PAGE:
As I mentioned in my previous two posts, I began experimenting with flipped learning almost a year ago. I have researched, conducted trials, solicited student feedback, researched again, and went back to the drawing board.
As I started this school year, I still believed that the flipped mastery model would not work for me and my students. I teach inclusion classes and I didn’t think that the students could manage working their way through unit objectives on their own, I didn’t think that my students would have enough support to be successful, and I didn’t think that my students would be able to learn everything that they need to enable them to pass the Regents exam in June.
But assigning video notes for homework wasn’t working because too many of my students weren’t watching them. They weren’t doing the regular homework either. The students did feel like the videos were beneficial and they loved that they could watch them at their own pace during the times that I had them watch them in class. I loved how much time I was able to free up to do other activities and to work on skill building.
I came to the conclusion that if I wanted have my cake and eat it too, I would need to give up my reservations and try flipped mastery. Because I was still a little nervous about the prospect of trying something so radically different, I decided to only use a flipped mastery model for my Psychology classes. Psychology is a semester course, an elective, and does not have a Regents exam. I figured that I couldn’t screw things up too badly!
Sidebar: My flipping materials
- Logitech Labtec Desktop Microphone 600 (when I purchased this it was $15) This was my original mic and it served me well.
- Yeti USB Microphone (currently $98) I got this for Christmas from my husband. It’s a real upgrade in sound from my original microphone but not truly necessary to be able to produce screencasts. It sure is nice though!
- Screencast-o-matic Free or $15 for a year. Uploads to youtube or screencast-o-matic or even better save to your computer
- YouTube- my channel
- Weebly- My website to post links to videos
- Schoology - Starting in October our school district now uses this as our LMS and I now post videos here. I download my screencasts as MP4s from Screencast-o-matic and then upload to Schoology. Then I don’t have to worry about them being blocked at school!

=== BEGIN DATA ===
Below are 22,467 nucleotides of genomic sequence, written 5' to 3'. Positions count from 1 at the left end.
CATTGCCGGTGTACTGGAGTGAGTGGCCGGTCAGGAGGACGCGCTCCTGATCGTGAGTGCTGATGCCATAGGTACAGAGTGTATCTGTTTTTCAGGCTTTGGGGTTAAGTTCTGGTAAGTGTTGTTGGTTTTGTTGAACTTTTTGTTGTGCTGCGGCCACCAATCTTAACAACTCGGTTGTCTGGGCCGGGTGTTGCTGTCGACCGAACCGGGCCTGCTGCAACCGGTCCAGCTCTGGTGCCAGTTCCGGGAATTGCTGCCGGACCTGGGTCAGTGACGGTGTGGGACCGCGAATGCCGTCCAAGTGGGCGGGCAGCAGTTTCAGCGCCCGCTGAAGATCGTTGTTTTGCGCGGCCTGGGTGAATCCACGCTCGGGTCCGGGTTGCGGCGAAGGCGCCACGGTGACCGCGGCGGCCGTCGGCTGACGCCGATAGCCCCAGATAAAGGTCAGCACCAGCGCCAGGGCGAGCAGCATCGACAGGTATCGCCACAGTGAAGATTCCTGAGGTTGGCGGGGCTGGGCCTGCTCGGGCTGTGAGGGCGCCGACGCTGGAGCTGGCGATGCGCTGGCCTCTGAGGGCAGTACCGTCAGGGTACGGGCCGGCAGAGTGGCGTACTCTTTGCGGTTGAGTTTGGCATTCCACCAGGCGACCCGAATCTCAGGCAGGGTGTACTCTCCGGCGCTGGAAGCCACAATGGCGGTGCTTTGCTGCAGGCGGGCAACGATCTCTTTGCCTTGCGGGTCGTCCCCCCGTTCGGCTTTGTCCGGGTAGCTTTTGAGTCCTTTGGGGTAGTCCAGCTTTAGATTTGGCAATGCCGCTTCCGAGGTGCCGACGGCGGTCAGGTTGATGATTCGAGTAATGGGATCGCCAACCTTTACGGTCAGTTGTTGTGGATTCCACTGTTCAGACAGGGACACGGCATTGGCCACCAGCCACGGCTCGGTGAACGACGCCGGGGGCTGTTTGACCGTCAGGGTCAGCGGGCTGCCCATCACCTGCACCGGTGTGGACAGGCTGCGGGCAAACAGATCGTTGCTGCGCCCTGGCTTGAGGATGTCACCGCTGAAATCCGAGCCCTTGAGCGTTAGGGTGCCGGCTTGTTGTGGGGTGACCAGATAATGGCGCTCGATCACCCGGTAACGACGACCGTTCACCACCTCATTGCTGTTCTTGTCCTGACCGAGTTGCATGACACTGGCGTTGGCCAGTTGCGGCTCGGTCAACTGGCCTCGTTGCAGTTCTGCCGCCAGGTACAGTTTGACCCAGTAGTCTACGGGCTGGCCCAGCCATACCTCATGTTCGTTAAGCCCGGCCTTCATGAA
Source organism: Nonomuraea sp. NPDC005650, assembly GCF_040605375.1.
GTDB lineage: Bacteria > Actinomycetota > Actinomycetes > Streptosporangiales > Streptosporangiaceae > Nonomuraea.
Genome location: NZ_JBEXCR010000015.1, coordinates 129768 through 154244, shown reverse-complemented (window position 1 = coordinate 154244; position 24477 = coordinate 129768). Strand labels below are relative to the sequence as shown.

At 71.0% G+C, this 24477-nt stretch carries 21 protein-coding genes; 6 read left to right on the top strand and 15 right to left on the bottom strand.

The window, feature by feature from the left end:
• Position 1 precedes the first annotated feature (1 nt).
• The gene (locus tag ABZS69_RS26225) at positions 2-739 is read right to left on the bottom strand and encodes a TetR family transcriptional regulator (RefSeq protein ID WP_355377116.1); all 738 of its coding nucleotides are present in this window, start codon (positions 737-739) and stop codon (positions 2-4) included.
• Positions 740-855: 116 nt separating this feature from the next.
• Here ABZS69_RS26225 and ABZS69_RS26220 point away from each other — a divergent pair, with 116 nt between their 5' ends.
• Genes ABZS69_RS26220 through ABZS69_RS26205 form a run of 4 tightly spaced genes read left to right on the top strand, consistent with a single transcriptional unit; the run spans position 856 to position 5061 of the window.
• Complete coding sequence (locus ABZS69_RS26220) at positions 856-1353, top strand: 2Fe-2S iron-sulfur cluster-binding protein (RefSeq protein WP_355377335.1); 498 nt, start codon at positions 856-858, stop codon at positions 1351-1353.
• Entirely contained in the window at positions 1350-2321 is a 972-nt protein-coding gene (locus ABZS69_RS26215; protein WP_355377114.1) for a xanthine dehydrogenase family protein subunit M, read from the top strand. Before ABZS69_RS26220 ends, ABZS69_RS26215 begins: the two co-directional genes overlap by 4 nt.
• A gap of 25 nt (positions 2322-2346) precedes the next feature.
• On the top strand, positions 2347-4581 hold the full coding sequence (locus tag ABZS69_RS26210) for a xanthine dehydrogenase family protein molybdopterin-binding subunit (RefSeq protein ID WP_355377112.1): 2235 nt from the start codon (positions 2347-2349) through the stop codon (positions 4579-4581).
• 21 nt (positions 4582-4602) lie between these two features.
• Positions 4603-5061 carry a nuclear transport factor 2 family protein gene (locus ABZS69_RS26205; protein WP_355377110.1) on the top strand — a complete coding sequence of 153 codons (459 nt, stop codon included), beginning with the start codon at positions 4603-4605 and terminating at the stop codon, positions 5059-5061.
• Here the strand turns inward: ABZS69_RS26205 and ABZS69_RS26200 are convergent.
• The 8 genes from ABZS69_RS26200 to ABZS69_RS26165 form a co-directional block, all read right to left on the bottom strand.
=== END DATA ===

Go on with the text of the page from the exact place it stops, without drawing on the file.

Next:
- A video camera to attempt green screen recordings!
- I learned the students names a lot quicker than I normally do
- Some students like choice and independence while others are completely confused by it (this has been improving daily)
- Some students shine that in other classes just put their heads down
- In my foray into student blogging, I have learned that I need to teach writing and plagiarism (these were not topics that were big in this type of class previously)
- There is a learning curve for both my students and me with this very different method of learning. The way that I sell it to the students is that we will be working as a partnership. So far the feedback from the students is that they are feeling empowered.
I will be cohosting a Twitter chat for Psychology teachers with Melissa Schaefer (@MT_schaef) on March 12th at 9pm EST if you’d like to join in discussing our experiences with Flipped Learning. Additionally, I will be presenting at the New York State Council for the Social Studies Annual Conference in Albany (March 27-29) about screencasting and curating videos for a flipped class. I will also be posting updates here as the semester progresses to give you the play-by-play of what is working and what I have needed to modify.